The Army is drafting plans for a new "quick-strike" force of 110,000 troops to respond to crises in the Persian Gulf or other hot spots outside of NATO, Gen. Bernard W. Rogers said yesterday.

In a farewell news conference as Army chief of staff, Roger explained that the Unilateral Corps" would consist of the 82nd Airborne and other current units that are not committed to fighting a North Atlantic Treaty Organization war.

The Unilateral Corps is the Army's answer to President Carter's desire for a specialized force for conflicts in the Third World. The Air Force, Navy and Marine Corps would have units assigned to the Unilateral Corps, Rogers said.

Rogers, who is leaving his job to succeed Gen. Alexander M. Haig as NATO commander, said that the corps would be a "go-any-where" force rather than one specifically targeted on the Persian Gulf or any other area.

Despite Rogers' declaration that the force would not be specifically targeted on the Persian Gulf and Middle East, creation and use of the force are major topics on the agenda of a secret two-part White House review of U.S. policy in the Middle East that began yesterday, administration sources said.

The State Department, which chaired yesterday's opening session of the Cabinet-level Policy Review Committee, is reportedly opposed to any large increase in the U.S. military presence in or targeted on the Middle East.

After considering diplomatic and polticial options yesterday, the committee is due today to take up military options. Today's session is to be chaired by Defense Secretary Harold Brown.

"There has been no decision to deploy such a force," State Department spokesman Hodding Carter said. "We are aware of planning on a contingency basis." Defense Department spokesman Thomas Ross said that "the Army has made a decision to draft a plan," and it would be up to President Carter to decide if the plan would be put into effect.

Oil-producing countries in the Persian Gulf have reacted sharply to public discussion of U.S. capability to intervene in that region to keep oil flowing to the industrialized world.

Army leaders said the idea for the Unilateral Corps in to give the unified commanders, such as the commander in chief for the Pacific, a force they can call upon for help without going through the time-consuming process of identifying and rounding up available units.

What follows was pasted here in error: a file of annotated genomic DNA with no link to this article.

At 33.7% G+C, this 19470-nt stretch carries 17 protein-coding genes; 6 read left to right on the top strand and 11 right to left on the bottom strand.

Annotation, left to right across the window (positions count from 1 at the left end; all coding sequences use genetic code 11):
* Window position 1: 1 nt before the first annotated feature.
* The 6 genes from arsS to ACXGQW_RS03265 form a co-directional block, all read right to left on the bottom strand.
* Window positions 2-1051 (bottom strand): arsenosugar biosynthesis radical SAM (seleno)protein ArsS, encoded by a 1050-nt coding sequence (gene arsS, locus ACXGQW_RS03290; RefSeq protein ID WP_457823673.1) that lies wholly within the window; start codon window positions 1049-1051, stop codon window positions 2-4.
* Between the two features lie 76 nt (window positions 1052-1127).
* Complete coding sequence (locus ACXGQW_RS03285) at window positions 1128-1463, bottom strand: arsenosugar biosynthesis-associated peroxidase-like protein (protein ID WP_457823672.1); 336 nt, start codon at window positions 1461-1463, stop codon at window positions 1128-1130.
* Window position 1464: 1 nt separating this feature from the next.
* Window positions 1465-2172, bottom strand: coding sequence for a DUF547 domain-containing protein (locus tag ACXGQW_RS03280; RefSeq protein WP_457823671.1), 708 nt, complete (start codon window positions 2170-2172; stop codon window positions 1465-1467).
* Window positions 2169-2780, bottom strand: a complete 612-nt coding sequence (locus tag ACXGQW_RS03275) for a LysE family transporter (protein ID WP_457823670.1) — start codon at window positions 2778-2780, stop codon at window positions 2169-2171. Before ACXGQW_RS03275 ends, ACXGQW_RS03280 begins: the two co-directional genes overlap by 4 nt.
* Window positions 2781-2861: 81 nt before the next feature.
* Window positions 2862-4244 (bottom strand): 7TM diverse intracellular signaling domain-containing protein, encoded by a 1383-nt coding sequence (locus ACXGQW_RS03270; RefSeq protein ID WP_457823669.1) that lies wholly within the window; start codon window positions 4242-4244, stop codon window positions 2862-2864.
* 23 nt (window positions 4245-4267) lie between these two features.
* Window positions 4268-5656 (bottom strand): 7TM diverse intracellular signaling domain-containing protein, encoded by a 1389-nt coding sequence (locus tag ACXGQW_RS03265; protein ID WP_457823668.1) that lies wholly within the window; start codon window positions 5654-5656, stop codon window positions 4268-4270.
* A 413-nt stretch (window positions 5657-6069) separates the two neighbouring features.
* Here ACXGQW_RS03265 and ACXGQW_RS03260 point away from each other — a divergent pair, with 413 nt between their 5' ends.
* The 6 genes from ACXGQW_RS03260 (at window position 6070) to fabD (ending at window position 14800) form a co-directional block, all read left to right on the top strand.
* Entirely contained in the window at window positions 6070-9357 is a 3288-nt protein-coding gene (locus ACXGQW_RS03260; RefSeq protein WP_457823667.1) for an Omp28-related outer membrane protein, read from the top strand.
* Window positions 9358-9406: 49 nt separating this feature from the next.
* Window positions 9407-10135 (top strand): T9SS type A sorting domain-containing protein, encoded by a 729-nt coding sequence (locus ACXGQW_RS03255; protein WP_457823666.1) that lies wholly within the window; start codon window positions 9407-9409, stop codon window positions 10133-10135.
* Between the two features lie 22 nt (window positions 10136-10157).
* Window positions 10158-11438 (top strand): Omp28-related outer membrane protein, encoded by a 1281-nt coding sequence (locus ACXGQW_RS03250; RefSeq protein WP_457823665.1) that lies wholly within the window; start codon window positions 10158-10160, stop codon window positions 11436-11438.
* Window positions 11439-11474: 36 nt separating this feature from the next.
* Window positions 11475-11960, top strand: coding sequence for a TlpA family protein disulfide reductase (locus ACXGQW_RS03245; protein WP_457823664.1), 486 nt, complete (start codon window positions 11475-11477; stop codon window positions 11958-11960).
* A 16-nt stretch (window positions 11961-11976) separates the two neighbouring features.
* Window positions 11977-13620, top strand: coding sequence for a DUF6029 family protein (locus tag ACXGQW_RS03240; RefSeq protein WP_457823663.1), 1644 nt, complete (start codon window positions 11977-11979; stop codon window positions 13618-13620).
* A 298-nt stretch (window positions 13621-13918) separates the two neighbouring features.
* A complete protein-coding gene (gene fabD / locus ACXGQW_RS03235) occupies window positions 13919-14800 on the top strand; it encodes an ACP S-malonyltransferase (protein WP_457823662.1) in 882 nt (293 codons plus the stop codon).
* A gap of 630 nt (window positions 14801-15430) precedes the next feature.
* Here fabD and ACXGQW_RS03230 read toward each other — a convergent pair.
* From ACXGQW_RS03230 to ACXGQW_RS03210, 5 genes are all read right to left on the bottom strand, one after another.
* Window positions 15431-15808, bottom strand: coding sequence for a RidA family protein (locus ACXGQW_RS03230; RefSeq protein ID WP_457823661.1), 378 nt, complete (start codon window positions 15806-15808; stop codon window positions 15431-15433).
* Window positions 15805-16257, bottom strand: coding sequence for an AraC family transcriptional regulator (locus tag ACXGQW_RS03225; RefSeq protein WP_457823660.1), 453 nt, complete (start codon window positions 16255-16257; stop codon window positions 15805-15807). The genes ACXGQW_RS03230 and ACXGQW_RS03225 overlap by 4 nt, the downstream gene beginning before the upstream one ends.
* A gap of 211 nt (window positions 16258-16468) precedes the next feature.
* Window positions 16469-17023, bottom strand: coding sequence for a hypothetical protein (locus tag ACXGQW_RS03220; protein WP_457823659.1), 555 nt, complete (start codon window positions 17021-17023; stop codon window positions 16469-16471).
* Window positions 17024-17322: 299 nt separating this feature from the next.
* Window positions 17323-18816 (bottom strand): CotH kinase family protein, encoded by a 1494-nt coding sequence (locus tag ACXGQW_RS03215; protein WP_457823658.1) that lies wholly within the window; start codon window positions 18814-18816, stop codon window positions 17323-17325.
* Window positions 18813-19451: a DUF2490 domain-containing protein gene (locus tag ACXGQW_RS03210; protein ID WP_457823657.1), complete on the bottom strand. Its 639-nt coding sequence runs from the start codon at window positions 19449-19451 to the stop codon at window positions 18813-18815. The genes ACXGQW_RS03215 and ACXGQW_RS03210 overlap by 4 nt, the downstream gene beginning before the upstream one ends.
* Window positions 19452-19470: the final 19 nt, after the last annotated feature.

The Army plan, still on paper, does not envision assembling the corps at one place. Instead, the combat troops and support units would stay where they are. They would be equipped to respond as a corps in a hurry, however.

The planning for the new corps has been headed by Gen. Edward C. Meyer in his role as Army chief for operations and plans. Carter has chosen Meyer to succeed Rogers as Army chief of staff.

Asked yesterday if the Unilateral Corps is a concept or a concrete decision, Rogers replied: "The Army intends to do this."

Part of the impetus for the corps came from the secret "consolidated guidance" that Pentagon civilian executives issued to the services last year. It suggested a Persian Gulf force consisting of two Amry divisions and one Marine amphibious force.

Rogers said yesterday that he could not predict when the organizational work on the Unilateral Corps would be finished nor how many troops, ships and planes from the Air Force, Navy and Marine Corps would be involved.

Military sources cautioned against portraying the corps as a new addition to U.S. military striking power.

They said the military, in constituting the corps, must make do with the troops it already has and work around current shortages of ships and transports to send units and weaponry to distant points.

In the secret draft of "consolidated guidance" Defense Secretary Harold Brown sent to the military services for the five-year fiscal 1980 through 1984 period, he said conflicts in the Persian Gulf "could soften the glue" of the NATO alliance "as surely" as Soviet superiority along the NATO front.

To fight "half-wars," Brown said a new outfit "should be structured, manned and equipped for contingencies that could precede a major war in Europe." CAPTION: Picture, Gen. Bernard Rogers on the new Unilateral Corps: "The Army intends to do this." UPI